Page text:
What Are Coffee Competitions & Why Are They Important?

     If you were a coffee farmer back in the 80s and 90s and produced high-quality coffee, there were very few ways to market and tell people about how great your coffee was. There was no mechanism in place that would show your meticulous work in the growing, harvesting, and processing of excellent coffee. Since the best coffee grows in higher elevations, harvesting is often only done by hand, processing requires a lot of work, and then there was the issue of transporting coffee. These would prove to be insurmountable obstacles, especially if you were a small family farm with limited resources.

     If you're reading this, it's clear you care about coffee. You know the coffee culture and know that people take coffee very seriously. Then, some take coffee so seriously that they take action and create mechanisms to share their love of coffee with the world. Those are the people that designed and implemented a global project to help farmers fetch higher prices for their high-quality coffee. The program was the Cup of Excellence Competition. The Cup of Excellence is one of the most prestigious international coffee competitions. This competition has enabled coffee producers to showcase their hard work, fetch a higher price for their coffee which created a demand for great-tasting coffee. Coffee that wins the Cup of Excellence is among the best coffee in the world. Countries that have a significant coffee presence will often have "Best of"Competitions. Winners and high scorers often go on to other competitions such as the Cup of Excellence. Winning coffees and National Winner finalists go to the Alliance for Coffee (ACE) for auction.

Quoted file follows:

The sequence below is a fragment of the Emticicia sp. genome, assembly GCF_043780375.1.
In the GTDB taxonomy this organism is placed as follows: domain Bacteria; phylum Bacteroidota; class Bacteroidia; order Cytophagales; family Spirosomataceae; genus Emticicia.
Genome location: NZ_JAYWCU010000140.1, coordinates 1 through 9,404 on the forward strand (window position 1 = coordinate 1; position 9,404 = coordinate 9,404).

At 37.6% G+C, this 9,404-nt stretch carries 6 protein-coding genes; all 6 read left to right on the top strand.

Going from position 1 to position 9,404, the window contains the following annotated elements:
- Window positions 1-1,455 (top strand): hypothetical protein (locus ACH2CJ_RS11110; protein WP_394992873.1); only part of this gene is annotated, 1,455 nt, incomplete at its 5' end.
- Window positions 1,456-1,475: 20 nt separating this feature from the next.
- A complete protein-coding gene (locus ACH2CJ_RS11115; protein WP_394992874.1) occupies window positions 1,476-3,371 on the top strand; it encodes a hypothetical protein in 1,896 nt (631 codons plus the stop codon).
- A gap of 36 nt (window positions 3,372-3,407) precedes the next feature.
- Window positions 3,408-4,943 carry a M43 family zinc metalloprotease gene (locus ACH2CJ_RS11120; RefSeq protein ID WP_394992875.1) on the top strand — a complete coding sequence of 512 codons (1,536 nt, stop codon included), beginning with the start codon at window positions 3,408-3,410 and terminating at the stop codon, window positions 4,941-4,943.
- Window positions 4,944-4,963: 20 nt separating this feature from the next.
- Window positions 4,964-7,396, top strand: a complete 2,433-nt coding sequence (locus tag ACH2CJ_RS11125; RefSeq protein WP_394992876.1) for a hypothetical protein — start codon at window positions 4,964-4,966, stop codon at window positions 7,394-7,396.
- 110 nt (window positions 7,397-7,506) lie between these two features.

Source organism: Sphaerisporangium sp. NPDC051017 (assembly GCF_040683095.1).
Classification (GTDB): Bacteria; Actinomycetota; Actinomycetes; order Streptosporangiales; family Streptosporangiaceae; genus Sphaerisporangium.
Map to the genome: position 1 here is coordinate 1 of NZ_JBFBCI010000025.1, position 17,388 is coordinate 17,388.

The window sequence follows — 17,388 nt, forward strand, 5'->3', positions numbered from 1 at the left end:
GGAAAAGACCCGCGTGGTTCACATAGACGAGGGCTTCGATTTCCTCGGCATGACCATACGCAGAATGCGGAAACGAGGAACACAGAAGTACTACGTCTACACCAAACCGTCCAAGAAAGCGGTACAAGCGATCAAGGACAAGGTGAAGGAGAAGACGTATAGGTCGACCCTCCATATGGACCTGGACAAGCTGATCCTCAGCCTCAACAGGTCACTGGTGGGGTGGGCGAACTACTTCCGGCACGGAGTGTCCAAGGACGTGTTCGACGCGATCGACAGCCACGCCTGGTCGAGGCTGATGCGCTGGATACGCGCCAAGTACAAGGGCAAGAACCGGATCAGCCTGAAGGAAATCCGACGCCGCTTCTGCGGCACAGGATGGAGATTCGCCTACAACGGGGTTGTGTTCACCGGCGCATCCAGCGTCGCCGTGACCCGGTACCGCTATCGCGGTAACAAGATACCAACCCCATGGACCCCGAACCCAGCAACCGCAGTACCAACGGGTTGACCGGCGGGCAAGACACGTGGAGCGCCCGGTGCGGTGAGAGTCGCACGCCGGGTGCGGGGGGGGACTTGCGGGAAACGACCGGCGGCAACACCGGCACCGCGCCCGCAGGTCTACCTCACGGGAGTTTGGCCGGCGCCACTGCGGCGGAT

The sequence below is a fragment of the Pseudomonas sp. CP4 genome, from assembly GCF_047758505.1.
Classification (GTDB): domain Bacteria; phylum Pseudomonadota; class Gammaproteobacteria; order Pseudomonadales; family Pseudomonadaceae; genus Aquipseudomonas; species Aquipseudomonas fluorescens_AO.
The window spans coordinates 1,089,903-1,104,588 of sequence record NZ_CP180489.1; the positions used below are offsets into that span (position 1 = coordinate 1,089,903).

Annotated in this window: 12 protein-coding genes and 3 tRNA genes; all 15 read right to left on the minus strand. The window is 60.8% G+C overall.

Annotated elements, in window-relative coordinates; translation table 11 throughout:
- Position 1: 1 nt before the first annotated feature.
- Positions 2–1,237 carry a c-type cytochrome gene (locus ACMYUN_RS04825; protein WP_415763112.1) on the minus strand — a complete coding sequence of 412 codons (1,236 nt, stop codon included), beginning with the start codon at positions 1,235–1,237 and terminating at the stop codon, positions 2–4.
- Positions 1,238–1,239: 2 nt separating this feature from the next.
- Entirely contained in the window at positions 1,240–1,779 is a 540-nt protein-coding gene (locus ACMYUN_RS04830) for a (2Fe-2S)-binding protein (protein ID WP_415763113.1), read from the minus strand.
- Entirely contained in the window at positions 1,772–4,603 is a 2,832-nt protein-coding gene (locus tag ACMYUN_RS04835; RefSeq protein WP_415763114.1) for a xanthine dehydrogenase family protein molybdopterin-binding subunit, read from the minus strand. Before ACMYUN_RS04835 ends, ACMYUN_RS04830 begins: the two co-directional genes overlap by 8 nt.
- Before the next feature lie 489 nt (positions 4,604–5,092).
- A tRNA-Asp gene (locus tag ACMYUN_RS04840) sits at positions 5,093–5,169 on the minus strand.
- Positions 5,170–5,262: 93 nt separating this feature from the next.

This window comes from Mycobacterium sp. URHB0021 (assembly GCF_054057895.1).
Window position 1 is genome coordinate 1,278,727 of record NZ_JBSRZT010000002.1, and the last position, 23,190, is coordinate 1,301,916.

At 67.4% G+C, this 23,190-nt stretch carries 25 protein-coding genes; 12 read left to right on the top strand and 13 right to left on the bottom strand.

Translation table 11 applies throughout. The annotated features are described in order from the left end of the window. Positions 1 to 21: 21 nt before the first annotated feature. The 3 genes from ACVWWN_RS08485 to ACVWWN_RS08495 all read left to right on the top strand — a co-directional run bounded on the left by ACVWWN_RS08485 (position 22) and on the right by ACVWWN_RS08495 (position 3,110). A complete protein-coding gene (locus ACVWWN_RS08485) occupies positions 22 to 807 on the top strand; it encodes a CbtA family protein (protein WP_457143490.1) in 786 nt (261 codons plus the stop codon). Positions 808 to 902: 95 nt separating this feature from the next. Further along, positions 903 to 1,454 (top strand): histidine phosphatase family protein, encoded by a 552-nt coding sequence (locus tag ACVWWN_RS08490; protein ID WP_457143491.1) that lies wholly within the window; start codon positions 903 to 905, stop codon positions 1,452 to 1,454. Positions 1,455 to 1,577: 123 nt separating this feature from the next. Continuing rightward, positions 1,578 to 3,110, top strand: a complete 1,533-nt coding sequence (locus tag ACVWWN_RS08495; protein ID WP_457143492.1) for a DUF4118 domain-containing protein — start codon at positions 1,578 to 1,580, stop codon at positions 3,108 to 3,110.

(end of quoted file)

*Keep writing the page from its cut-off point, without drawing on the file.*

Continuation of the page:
Coffee is Judged for These Characteristics

  • Aroma – in the simplest terms, the aroma is the smell of coffee. There are 800 known aromatics in coffee. Aroma descriptors include floral, nutty, smoky, spicy, citrus, and more.
  • Flavor – just like the aroma, the flavor is simply what the coffee tastes like. Descriptors for taste include wine-like, bitter, tangy, acidic, bright, and more.
  • Body – Body refers to the feeling of heaviness that can be detected. It could indicate the structure of a drink and what physical properties are felt in the mouth. For example, oiliness, or watery, grainy, and more.
  • Acidity – Acidity is one of the primary sensations you feel when tasting coffee. Depending on the roast level, the acidity is felt in different places in your mouth.
  • Judge's Opinion Score – A judge will offer an opinion score based on how they liked the coffee. It's the most subjective score, but since no two pallets are alike and since drinking coffee can be such an individual preference, it very difficult to judge coffee the same way from judge to judge.

     Judges take all these coffee characteristics and their judgment and give the coffee a score. Coffee can theoretically reach a score of 100. A cup of coffee that scores above an 86+ will often be sold at coffee auctions and is a high-quality cup of coffee, possibly some of the best.

So, Why Compete?